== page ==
— No one can accuse the members of Forest
Lake Baptist Church
in Tuscaloosa of letting grass grow
under their feet.
Within hours of the April 27 tornado, more than 100 survivors living nearby
came to the church for help. A few church members did the best they could to
minister amid the destruction. That’s when the Alabama
congregation sprang into action.
Only two days after the storm, Forest Lake Baptist had set up an extensive
ministry center in its basement fellowship hall. For weeks, the church has been
providing canned food, water, hot meals, baby supplies, clothing, bedding,
cleaning supplies, books and some furniture and appliances. It has even
provided pet food for animal shelters.
What makes Forest Lake’s
quick response so amazing is that its facilities, located in the heart of one
of the tornado’s path, suffered more than $1.5 million in damages.
But “the Lord has graciously provided,” church member Terri Hibbard said.
Fellow member and ministry center volunteer Jan Anders agreed. “There is
nothing we have needed that hasn’t walked through the doors when we needed it.”
In fact, God has provided in such an overwhelming way that Forest
Lake has given goods to other
churches and organizations.
A team of volunteers from Mississippi
showed up the first week and provided 1,500 hot dog meals out of a trailer.
Volunteers from Florida
distributed barbecue sandwiches in the church’s parking lot.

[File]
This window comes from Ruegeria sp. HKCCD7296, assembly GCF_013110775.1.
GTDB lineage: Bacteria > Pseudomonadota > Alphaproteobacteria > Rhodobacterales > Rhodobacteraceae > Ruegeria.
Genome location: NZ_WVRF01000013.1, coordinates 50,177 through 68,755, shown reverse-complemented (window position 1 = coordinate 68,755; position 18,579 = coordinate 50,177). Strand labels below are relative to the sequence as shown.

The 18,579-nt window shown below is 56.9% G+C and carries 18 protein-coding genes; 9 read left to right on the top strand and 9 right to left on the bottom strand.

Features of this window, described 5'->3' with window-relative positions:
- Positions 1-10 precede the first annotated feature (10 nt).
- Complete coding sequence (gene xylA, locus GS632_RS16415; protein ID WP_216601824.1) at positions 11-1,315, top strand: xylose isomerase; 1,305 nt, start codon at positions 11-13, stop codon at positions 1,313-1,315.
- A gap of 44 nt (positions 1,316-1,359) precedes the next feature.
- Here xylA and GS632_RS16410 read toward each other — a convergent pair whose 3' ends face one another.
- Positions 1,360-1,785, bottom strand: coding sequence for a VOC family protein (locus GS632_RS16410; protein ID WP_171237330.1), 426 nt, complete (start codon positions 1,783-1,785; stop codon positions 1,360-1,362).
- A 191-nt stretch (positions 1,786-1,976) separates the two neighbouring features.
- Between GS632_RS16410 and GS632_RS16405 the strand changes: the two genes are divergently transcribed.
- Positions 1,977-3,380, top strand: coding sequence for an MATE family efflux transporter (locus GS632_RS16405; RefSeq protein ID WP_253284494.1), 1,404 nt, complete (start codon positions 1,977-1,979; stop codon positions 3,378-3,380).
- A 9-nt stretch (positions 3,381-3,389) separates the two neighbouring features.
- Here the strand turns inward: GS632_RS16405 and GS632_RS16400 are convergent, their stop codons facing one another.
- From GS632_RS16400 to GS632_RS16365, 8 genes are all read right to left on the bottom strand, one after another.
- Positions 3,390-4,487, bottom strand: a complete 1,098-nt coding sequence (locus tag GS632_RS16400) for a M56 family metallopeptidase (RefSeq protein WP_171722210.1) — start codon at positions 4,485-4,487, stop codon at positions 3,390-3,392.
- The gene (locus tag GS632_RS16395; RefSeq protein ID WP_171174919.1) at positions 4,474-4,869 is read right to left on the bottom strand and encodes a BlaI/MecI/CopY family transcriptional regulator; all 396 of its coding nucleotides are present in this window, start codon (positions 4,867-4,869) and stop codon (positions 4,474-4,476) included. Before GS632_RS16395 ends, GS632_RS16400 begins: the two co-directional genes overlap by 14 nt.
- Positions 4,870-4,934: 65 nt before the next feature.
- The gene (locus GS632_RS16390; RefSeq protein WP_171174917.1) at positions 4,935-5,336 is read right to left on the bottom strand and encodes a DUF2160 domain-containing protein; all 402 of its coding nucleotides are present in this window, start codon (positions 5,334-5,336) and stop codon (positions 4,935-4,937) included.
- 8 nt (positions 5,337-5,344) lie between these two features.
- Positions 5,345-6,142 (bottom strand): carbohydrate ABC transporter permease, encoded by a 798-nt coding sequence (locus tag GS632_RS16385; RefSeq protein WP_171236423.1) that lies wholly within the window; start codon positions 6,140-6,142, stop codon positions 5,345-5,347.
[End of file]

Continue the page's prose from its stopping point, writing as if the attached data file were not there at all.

World Vision, Samaritan’s Purse and The Salvation Army all have donated items
to the ministry center.
“We’re getting supplies from people all over the country,” pastor Donnie Payne
said. “A tractor-trailer rig loaded with relief items just rolled onto the
church’s parking lot a few days ago. The driver came inside and said we could
have everything on his truck.”
The church has received so much, in fact, that many relief items have been
stored in overflow rooms.
“We’re trying to stock up for the long haul,” Payne said. “We know there will
be needs for months to come.”
He said the church initially ministered to storm survivors, rescue workers,
police and National Guard troops but now is reaching out to construction
God also has provided volunteers. More than 200 church members have
participated in Forest Lake’s
disaster relief ministry.
“Our church has really come together during this time,” member Susan Kincaid
In addition to offering relief items, members have listened to and prayed with
those needing help. A table in the center of the fellowship hall stacked with
Bibles bears a sign that reads, “Take one.”
Payne is quick to credit the response of University
of Alabama students.
“University students have risen to the occasion,” he said. “Hundreds have come
by the church offering their help.”
Church member Earline Thornton, who is in her 70s, has been an inspiration for
all volunteers. Even though Thornton
lost her home to the tornado, she shows up every day to help in the ministry
Billy Gray, interim director of missions for
the Tuscaloosa Baptist Association, said, “When you walk into Forest
Lake’s ministry center, you think
you are in a store. One half looks like a department store, and the other half
looks like a grocery story. They are so organized.”
The first Sundays after the storm, Forest
Lake held worship in the Baptist
Campus Ministries chapel on the University
of Alabama campus. For the past
several Sundays, worship has been held in the church’s damaged sanctuary.
“We will rebuild,” Payne said. “But for now, our main focus is on people who
(EDITOR’S NOTE — Hardin is a correspondent for The Alabama Baptist.)